News that two young children were found barefoot, dirty and living in a wooden shipping crate in an underground cave was appalling to many, and a head-scratcher: Caves? In Kansas City?
The children, ages 4 and 6, were found in what is part of a massive subterranean network of mines carved out beneath Kansas City.
4 things you might not know about the mines
1. Why do the mines exist?
Extensive limestone mining in the late 1800s and early 1900s created the millions of square feet of caves that are scattered throughout metropolitan Kansas City, in Kansas and Missouri.
Syed E. Hasan, a geosciences professor emeritus at the University of Missouri-Kansas City, said the "very pure" limestone. was ideal for cement production to shore up the city's rapid expansion at that time. Farmers also used it to improve soil.
The mines were largely abandoned after the city's building boom stopped, Hasan said.
2. Who's there?
Starting around the 1950s, investors started finding ways to use the abandoned underground space.
A NASA employee needing an area to test sensitive navigational instruments was among the first official occupants.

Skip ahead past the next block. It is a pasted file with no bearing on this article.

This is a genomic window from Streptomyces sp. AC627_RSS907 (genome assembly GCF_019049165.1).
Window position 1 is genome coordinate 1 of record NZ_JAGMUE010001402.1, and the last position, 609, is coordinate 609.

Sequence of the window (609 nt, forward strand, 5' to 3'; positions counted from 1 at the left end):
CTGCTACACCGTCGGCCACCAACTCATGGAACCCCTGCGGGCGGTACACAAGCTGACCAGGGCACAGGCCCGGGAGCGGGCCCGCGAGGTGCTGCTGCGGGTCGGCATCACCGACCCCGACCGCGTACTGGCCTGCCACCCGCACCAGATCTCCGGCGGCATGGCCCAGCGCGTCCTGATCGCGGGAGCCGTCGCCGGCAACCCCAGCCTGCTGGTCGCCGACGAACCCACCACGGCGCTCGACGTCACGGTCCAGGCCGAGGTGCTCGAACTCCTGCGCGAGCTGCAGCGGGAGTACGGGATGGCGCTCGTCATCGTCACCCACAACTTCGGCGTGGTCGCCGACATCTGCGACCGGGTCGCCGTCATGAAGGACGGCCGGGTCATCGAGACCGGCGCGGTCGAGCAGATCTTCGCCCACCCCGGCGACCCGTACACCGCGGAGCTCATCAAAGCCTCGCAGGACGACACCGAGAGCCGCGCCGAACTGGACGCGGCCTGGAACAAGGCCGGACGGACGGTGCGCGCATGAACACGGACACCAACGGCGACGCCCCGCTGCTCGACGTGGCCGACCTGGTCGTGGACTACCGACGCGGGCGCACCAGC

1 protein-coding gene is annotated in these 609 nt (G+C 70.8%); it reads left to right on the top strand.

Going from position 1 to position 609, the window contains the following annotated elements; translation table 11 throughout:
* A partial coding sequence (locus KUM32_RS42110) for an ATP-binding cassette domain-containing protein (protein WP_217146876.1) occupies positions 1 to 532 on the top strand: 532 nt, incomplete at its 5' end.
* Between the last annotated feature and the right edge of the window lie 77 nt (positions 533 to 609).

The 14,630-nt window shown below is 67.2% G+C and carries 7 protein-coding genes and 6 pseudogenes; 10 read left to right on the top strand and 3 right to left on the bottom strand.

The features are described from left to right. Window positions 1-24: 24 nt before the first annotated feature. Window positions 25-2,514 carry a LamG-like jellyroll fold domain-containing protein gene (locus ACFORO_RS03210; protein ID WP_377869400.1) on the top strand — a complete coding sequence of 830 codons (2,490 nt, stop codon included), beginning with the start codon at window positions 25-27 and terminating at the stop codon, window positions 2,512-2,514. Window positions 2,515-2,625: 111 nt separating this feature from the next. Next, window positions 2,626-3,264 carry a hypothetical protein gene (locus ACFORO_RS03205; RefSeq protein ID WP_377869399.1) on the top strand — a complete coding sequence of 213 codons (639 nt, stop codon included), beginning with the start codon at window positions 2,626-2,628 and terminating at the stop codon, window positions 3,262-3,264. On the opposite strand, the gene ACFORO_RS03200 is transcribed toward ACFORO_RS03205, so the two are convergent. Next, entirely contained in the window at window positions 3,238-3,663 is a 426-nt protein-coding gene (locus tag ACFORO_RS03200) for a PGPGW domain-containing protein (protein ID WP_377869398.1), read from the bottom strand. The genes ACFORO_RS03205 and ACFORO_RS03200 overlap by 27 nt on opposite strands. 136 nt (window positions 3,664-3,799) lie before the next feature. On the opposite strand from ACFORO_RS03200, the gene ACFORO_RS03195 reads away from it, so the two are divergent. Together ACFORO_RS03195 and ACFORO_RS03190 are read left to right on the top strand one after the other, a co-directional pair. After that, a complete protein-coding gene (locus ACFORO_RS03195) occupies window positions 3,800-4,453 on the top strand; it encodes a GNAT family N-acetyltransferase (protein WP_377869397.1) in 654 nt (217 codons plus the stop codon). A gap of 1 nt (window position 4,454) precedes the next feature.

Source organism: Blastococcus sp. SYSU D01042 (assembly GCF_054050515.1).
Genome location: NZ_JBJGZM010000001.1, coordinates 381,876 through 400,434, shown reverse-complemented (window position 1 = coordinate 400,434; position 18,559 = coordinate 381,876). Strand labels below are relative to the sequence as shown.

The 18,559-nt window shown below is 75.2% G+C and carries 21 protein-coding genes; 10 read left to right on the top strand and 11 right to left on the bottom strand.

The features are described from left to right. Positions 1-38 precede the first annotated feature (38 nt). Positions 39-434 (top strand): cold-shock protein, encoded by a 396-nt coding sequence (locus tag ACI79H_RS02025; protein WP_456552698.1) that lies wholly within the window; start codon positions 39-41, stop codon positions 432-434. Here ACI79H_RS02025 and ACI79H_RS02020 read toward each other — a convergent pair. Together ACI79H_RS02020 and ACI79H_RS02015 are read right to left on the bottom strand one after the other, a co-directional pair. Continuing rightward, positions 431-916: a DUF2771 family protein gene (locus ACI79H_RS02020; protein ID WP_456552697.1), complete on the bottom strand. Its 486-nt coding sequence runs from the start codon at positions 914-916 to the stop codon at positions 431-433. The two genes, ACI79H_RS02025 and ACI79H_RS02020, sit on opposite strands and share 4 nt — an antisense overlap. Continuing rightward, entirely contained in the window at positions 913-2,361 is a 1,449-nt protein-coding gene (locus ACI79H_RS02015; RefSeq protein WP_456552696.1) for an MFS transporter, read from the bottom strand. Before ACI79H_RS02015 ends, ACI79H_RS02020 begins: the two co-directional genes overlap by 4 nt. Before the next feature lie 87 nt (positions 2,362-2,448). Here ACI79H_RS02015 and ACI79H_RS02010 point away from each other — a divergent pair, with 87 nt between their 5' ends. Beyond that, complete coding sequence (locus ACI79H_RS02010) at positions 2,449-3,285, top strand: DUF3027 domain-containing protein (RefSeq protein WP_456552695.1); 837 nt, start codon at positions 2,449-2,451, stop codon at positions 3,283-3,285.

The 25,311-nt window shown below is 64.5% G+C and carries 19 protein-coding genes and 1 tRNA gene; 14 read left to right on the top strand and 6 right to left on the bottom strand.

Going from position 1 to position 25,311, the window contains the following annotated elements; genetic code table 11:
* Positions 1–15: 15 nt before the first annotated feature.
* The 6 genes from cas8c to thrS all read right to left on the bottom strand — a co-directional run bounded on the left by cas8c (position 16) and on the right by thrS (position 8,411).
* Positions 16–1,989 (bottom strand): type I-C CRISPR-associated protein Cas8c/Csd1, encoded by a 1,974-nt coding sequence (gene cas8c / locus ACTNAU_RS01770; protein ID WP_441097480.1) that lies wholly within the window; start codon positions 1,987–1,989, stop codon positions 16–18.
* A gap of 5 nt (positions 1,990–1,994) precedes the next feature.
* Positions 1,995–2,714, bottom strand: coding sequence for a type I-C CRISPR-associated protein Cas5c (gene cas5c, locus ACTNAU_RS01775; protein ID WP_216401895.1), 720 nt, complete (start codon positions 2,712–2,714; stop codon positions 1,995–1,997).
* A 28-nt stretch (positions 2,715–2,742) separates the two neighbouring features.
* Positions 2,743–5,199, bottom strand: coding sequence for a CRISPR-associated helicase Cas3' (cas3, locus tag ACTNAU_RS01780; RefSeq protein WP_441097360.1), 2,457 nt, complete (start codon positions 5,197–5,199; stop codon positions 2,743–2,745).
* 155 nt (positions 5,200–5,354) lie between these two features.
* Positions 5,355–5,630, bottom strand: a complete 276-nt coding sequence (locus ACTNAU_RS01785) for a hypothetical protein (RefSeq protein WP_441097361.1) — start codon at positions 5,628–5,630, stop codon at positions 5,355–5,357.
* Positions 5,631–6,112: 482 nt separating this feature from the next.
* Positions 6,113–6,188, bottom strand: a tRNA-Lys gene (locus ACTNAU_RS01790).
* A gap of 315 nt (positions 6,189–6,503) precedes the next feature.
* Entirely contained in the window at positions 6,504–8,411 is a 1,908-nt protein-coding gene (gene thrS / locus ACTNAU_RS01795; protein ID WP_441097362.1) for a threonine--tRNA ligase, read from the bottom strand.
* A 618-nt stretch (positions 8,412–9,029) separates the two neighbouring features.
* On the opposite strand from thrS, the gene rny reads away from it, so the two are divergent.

Lamar Hunt, the late founder of the Kansas City Chiefs, is perhaps the most well-known of the developers. His creation, SubTropolis, is the largest of the underground facilities with nearly 6 million square feet of industrial space for lease more than 100 feet underground.
3. Storage space
The former limestone mines house about 400 businesses, many of which specialize in storage or warehousing because they are protected from extreme weather and can boast stable year-round temperatures and humidity.
Original reels of Hollywood blockbusters "The Wizard of Oz" and "Gone with the Wind" are stored in the caves.
The caves also house a massive frozen food storage complex, a paintball business and a U.S. Postal Service facility that stores and distributes new stamps. Park University in Parkville has dozens of classrooms and offices in the caves and rents out other underground space to businesses.
Each year, several foot races are run in the system.
Kansas City even has special ordinances that govern the use of underground space, including how the roofs must be supported, and about 3,000 to 4,000 people work full time in the cave system, Hasan said.
"Kansas City is a world leader in the use of underground space for human occupancy," he said.
4. Are they all developed?
While many of the caves feature paved roads and utilities, other areas consist of dirt floors and uncontrolled entrances.
"If they haven't been used, no one knows what state of deterioration they are in," Hasan said.